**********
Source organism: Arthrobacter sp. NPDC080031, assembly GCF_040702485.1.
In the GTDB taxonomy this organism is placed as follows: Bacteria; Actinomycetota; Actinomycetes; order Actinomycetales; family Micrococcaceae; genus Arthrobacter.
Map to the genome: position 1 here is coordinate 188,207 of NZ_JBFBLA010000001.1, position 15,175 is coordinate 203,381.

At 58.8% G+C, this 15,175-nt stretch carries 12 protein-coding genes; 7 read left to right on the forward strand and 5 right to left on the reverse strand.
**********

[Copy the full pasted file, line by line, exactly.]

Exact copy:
Source organism: Arthrobacter sp. NPDC080031, assembly GCF_040702485.1.
In the GTDB taxonomy this organism is placed as follows: Bacteria; Actinomycetota; Actinomycetes; order Actinomycetales; family Micrococcaceae; genus Arthrobacter.
Map to the genome: position 1 here is coordinate 188,207 of NZ_JBFBLA010000001.1, position 15,175 is coordinate 203,381.

At 58.8% G+C, this 15,175-nt stretch carries 12 protein-coding genes; 7 read left to right on the forward strand and 5 right to left on the reverse strand.